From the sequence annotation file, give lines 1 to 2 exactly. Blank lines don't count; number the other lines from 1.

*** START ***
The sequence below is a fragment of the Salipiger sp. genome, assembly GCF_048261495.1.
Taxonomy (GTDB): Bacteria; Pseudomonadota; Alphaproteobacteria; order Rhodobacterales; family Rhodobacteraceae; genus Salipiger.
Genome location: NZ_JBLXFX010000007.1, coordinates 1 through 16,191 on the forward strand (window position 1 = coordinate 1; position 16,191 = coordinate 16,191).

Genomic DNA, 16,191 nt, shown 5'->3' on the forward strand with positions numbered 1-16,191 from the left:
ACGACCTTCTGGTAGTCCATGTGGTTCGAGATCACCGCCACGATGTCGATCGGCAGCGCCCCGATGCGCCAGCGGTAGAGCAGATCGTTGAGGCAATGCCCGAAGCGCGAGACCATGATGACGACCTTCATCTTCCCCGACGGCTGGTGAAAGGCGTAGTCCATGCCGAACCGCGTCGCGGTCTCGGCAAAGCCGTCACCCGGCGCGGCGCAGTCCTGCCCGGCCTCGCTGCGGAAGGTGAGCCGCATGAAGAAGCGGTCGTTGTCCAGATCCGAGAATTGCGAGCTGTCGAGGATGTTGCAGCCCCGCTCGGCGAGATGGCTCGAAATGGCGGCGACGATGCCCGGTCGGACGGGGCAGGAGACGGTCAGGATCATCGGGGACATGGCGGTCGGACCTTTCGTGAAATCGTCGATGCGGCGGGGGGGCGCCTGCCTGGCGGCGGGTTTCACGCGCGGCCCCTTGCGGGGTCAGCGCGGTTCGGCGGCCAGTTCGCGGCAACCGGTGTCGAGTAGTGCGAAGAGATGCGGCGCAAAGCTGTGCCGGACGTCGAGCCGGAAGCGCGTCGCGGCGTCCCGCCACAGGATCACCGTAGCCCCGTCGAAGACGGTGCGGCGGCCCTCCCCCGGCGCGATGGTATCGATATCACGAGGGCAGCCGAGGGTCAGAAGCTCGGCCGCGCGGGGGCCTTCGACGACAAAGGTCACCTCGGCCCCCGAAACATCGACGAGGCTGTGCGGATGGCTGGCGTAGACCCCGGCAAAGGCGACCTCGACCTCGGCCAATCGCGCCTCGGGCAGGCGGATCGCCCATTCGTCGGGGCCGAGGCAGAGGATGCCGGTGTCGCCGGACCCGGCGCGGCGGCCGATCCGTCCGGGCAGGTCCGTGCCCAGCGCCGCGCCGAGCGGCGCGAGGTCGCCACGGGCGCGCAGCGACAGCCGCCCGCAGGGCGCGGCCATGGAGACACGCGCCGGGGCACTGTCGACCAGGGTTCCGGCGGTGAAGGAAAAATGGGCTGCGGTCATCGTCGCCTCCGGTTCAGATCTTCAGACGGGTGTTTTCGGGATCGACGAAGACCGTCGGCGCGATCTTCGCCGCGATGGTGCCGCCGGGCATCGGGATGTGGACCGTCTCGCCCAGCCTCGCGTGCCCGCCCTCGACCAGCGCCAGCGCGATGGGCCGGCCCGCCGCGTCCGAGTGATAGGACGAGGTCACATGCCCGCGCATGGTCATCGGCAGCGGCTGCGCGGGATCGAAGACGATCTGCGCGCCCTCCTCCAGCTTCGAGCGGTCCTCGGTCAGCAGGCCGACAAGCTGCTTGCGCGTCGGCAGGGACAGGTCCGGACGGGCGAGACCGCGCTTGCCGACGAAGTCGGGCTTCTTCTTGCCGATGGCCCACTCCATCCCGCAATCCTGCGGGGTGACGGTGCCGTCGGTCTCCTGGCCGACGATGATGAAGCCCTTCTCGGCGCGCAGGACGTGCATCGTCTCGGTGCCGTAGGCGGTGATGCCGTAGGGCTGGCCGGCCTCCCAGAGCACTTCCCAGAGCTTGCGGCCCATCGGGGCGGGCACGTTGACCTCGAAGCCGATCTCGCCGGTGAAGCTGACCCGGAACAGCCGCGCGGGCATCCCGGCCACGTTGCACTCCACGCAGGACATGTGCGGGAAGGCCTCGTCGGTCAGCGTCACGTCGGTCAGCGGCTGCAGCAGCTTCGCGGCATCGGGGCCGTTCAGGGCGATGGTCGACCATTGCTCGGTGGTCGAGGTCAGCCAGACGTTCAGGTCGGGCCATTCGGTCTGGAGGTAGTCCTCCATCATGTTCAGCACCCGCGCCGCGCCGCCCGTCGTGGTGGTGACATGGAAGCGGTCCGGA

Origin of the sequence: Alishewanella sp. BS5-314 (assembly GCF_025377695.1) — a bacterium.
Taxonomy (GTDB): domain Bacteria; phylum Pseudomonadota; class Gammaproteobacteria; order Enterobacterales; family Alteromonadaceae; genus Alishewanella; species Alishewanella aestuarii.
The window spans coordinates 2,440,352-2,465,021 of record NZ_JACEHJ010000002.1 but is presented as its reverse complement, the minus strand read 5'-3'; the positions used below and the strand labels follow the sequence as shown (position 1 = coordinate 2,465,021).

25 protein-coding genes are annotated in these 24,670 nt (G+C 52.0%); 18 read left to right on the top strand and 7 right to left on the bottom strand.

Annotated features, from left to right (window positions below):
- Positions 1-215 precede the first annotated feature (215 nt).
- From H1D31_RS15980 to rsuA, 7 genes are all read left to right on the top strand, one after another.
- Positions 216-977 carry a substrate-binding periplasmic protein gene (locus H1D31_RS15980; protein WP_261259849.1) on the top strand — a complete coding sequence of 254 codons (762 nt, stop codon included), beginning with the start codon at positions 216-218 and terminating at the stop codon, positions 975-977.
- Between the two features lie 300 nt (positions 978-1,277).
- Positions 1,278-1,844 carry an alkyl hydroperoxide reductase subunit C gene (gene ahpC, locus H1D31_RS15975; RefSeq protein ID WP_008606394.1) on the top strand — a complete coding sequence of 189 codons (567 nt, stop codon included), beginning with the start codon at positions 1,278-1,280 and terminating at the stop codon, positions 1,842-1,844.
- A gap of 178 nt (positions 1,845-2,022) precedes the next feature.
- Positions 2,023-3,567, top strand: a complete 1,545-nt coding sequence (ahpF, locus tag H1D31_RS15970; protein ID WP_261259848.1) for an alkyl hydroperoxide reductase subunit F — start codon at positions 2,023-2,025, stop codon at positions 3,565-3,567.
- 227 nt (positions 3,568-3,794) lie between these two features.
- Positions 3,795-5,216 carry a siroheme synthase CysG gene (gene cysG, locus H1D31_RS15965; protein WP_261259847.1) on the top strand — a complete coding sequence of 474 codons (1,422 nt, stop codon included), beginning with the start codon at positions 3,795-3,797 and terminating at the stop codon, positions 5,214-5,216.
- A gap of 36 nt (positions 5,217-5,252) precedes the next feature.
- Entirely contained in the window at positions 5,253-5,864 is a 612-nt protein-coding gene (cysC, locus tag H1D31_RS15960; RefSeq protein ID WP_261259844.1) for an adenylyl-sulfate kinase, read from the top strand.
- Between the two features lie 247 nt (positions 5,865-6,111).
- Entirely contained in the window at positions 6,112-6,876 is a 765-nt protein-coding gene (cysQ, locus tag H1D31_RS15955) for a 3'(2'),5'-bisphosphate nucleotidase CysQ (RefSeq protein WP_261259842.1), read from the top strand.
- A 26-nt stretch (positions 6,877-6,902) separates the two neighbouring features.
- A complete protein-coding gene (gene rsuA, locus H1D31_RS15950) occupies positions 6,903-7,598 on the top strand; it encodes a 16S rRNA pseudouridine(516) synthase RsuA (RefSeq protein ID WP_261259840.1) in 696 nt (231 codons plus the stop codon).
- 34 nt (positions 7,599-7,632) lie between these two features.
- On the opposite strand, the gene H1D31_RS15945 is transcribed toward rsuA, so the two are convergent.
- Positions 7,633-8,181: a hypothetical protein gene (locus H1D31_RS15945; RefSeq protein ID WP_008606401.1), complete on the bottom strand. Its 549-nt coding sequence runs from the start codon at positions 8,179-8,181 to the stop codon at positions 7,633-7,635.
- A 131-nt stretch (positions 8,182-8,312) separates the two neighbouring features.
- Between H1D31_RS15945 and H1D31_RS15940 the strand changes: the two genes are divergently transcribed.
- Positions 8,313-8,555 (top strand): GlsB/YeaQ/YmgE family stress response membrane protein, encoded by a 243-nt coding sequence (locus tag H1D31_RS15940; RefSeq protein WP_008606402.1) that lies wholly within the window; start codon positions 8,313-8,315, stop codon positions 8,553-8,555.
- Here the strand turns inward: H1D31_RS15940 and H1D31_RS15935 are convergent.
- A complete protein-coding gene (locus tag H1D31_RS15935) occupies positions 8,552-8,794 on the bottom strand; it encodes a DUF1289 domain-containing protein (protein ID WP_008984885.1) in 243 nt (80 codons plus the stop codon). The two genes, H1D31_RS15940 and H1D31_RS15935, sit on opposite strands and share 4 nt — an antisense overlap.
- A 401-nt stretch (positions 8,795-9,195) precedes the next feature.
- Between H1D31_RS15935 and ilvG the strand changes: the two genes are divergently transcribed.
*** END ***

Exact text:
The sequence below is a fragment of the Salipiger sp. genome, assembly GCF_048261495.1.
Taxonomy (GTDB): Bacteria; Pseudomonadota; Alphaproteobacteria; order Rhodobacterales; family Rhodobacteraceae; genus Salipiger.